NRCM is one of the most visible and vocal organizations in Augusta during legislative battles over environmental policy, mining, timber harvesting, pollution regulation, renewable energy and land conservation. The group’s lobbyists are well known in the State House, and NRCM has successfully drawn individual members to Augusta on such issues as solar energy, the Land for Maine’s Future Program and mining.

The organization reported roughly $2 million in donations and grants in 2014 plus $300,000 in additional revenue, according to federal filings required of nonprofit organizations.


In 2015, NRCM had seven staffers registered as lobbyists with the Maine Commission on Governmental Ethics and Election Practices and paid out $24,390.70 in “total compensation for lobbying” during that year’s legislative session. Federal tax filings show NRCM spent $590,000 on “communications” and $365,000 on “environmental advocacy.”

Although his administration has clashed with NRCM since his first months in office in 2011, LePage recently has stepped up his rhetoric and urged supporters to help “defeat” the organization by backing his economic agenda. NRCM supporters often respond that protecting Maine’s environment is critical to the state’s economy.


In April, LePage labeled the environmental group one of the “biggest enemies of the state of Maine,” along with the progressive activist group the Maine People’s Alliance.

“And not only are they the enemies, they intimidate,” LePage told several thousand attendees at the Maine State Republican Convention. “They will do and say anything, they lie through their teeth and they scare Republicans in election years because they gang up on people.”

LePage has hinted several times that he would take action against NRCM. And during a town hall in Millinocket on Wednesday evening, he bashed the organization for opposing a controversial bill last year that sought to change state environmental regulations to allow mining under Bald Mountain in Aroostook County.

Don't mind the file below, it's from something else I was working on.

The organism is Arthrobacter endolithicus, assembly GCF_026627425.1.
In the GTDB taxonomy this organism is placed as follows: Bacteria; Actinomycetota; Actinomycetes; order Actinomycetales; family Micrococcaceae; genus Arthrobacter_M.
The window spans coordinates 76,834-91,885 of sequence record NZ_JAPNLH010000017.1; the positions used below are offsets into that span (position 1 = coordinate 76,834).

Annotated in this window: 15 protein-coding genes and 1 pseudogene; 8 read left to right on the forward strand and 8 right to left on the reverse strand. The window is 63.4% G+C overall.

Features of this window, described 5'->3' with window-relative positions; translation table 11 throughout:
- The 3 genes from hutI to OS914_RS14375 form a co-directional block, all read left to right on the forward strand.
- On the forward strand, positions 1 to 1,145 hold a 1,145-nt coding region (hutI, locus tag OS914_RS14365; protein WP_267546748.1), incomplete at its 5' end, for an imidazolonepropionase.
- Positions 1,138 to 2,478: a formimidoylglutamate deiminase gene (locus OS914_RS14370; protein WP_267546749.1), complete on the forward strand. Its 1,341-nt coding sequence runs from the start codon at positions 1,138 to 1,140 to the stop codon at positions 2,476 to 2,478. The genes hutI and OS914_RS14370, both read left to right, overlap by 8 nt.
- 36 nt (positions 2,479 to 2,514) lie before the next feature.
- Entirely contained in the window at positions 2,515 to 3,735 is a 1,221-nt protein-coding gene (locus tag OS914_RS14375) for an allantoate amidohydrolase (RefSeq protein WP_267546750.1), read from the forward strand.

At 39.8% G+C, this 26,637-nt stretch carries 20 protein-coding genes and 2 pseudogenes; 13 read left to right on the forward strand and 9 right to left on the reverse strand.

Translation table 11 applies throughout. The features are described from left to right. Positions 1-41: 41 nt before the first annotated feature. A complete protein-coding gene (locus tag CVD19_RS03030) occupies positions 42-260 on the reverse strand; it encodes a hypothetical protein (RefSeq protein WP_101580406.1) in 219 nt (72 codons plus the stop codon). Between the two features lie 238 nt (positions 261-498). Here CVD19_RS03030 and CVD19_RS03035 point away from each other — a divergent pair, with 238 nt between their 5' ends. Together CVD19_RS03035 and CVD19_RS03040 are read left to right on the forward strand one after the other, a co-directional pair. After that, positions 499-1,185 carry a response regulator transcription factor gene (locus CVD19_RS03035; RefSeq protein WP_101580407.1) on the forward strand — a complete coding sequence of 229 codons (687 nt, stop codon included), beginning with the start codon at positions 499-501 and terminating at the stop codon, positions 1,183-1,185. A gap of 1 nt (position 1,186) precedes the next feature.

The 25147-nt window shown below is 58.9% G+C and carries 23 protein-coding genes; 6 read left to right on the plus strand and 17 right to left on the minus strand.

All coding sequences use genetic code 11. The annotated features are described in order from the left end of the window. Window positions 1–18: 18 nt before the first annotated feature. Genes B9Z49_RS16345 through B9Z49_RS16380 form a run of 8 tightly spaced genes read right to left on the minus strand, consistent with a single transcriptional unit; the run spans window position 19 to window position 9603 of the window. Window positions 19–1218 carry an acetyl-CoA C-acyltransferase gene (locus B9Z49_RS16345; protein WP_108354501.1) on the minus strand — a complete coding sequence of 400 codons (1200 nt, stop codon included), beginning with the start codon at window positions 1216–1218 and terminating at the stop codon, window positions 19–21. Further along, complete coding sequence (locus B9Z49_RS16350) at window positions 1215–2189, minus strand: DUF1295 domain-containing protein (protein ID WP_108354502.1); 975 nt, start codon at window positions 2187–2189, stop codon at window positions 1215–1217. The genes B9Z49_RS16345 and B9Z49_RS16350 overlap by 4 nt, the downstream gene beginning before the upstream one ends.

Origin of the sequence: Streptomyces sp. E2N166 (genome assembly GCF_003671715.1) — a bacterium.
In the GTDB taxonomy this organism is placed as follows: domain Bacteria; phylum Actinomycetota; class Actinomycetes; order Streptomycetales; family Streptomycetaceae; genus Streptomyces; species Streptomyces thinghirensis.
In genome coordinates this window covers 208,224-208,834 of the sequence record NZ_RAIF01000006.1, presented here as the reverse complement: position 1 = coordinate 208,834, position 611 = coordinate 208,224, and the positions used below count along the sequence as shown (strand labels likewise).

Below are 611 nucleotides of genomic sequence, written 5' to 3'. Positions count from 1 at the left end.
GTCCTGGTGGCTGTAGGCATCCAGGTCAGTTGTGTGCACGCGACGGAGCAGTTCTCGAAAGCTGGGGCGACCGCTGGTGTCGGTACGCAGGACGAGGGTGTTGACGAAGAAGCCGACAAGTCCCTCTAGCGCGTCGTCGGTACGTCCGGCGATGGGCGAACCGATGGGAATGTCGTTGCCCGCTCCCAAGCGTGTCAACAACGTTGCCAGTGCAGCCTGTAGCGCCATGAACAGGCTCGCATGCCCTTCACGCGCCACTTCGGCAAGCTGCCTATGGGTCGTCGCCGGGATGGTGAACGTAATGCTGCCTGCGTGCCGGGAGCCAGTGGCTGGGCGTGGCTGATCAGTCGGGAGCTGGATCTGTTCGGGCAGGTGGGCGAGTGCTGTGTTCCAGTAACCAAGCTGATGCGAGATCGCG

“I got their mailing list, by the way, and most of the people who contribute come from around the country,” he told a friendly crowd of roughly 70 people. “They get money from all over, as far as California, Florida, Texas, they are all over the country. They are raising hundreds of thousands and millions of dollars to come to Maine to say that we cannot have mining in Aroostook County, where we have double-digit unemployment, we have a lot of people looking for work.

“We will not have mining in Maine because the people of Brunswick and Falmouth and Cape Elizabeth and Portland say we can’t,” LePage said.



Asked about the organization’s donor base, Pohlmann said the “vast majority” of NRCM’s roughly 16,000 members are full-time Maine residents. It was clear Thursday that the organization hoped to use LePage’s letter as a rallying and fundraising tool against a governor who Pohlmann described as “the most anti-environment governor in Maine history.”

The organization emailed the letter to most of its members Thursday.

“I think the important thing is that our members are outraged and they are going to choose to act in all different kinds of ways,” Pohlmann said. “Some of them may choose to send us additional funding, some of them may write the governor a letter directly.”

Several people who received letters from LePage expressed their anger Thursday.

“The bottom line is I think he has crossed the line in terms of trying to intimidate donors to NRCM,” Jake Plante of Brunswick said during Thursday’s news conference. “It’s inappropriate from both a government standpoint and, if you read the letter, you will see that the tone is one of trying to intimidate the membership of NRCM.”


Comments are no longer available on this story

filed under: